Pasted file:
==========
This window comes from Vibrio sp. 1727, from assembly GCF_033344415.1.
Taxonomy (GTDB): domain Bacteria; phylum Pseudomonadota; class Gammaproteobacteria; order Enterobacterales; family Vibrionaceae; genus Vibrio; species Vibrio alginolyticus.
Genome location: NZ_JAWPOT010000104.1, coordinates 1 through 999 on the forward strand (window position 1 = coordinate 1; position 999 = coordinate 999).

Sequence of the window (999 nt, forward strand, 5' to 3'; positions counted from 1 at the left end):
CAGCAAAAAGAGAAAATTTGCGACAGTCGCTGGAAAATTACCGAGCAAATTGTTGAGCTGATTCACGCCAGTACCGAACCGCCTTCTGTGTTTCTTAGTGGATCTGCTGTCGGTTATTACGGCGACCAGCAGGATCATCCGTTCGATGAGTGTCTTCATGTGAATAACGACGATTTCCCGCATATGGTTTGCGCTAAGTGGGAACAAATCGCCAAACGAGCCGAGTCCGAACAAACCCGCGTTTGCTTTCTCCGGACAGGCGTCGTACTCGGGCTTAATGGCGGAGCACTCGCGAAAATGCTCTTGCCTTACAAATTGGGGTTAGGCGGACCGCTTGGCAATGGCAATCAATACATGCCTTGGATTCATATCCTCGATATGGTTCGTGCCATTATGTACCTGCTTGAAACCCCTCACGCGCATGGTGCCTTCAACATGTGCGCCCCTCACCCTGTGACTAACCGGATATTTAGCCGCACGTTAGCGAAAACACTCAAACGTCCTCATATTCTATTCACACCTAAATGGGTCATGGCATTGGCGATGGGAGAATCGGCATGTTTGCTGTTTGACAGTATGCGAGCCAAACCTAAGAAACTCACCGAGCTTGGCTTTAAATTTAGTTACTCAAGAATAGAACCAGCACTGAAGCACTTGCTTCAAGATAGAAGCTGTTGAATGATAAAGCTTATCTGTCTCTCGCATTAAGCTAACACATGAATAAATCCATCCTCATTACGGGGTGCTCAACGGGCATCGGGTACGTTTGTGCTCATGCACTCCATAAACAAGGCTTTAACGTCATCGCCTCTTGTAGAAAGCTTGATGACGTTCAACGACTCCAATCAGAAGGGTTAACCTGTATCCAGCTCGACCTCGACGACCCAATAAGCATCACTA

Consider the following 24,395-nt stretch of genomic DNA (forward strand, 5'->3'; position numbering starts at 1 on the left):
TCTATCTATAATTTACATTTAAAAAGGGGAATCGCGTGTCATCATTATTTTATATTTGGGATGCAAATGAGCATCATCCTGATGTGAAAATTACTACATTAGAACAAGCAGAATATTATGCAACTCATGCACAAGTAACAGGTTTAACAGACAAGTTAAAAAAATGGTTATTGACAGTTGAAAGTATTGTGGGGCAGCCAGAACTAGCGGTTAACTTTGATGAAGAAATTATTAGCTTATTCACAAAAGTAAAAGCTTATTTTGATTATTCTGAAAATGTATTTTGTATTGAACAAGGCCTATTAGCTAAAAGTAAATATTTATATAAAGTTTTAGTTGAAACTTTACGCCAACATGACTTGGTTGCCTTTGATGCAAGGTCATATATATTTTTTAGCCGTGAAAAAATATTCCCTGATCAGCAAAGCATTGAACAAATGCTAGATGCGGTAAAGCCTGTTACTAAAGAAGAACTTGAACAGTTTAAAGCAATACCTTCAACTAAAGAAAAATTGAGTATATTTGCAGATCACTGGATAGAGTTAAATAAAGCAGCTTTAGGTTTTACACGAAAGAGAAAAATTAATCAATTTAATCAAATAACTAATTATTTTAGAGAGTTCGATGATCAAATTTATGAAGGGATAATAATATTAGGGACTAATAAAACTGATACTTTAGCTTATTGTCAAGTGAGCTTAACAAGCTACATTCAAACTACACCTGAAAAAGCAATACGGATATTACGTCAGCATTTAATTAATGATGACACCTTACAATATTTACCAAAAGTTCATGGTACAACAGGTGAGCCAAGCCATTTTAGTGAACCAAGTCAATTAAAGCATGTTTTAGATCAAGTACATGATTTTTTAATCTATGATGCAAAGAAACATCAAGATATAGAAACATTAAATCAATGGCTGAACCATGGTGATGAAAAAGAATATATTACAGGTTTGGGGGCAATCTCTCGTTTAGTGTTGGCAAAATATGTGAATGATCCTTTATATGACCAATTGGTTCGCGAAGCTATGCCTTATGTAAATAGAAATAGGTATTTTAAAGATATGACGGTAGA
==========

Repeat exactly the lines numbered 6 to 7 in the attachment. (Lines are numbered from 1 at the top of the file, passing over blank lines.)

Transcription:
Consider the following 24,395-nt stretch of genomic DNA (forward strand, 5'->3'; position numbering starts at 1 on the left):
TCTATCTATAATTTACATTTAAAAAGGGGAATCGCGTGTCATCATTATTTTATATTTGGGATGCAAATGAGCATCATCCTGATGTGAAAATTACTACATTAGAACAAGCAGAATATTATGCAACTCATGCACAAGTAACAGGTTTAACAGACAAGTTAAAAAAATGGTTATTGACAGTTGAAAGTATTGTGGGGCAGCCAGAACTAGCGGTTAACTTTGATGAAGAAATTATTAGCTTATTCACAAAAGTAAAAGCTTATTTTGATTATTCTGAAAATGTATTTTGTATTGAACAAGGCCTATTAGCTAAAAGTAAATATTTATATAAAGTTTTAGTTGAAACTTTACGCCAACATGACTTGGTTGCCTTTGATGCAAGGTCATATATATTTTTTAGCCGTGAAAAAATATTCCCTGATCAGCAAAGCATTGAACAAATGCTAGATGCGGTAAAGCCTGTTACTAAAGAAGAACTTGAACAGTTTAAAGCAATACCTTCAACTAAAGAAAAATTGAGTATATTTGCAGATCACTGGATAGAGTTAAATAAAGCAGCTTTAGGTTTTACACGAAAGAGAAAAATTAATCAATTTAATCAAATAACTAATTATTTTAGAGAGTTCGATGATCAAATTTATGAAGGGATAATAATATTAGGGACTAATAAAACTGATACTTTAGCTTATTGTCAAGTGAGCTTAACAAGCTACATTCAAACTACACCTGAAAAAGCAATACGGATATTACGTCAGCATTTAATTAATGATGACACCTTACAATATTTACCAAAAGTTCATGGTACAACAGGTGAGCCAAGCCATTTTAGTGAACCAAGTCAATTAAAGCATGTTTTAGATCAAGTACATGATTTTTTAATCTATGATGCAAAGAAACATCAAGATATAGAAACATTAAATCAATGGCTGAACCATGGTGATGAAAAAGAATATATTACAGGTTTGGGGGCAATCTCTCGTTTAGTGTTGGCAAAATATGTGAATGATCCTTTATATGACCAATTGGTTCGCGAAGCTATGCCTTATGTAAATAGAAATAGGTATTTTAAAGATATGACGGTAGA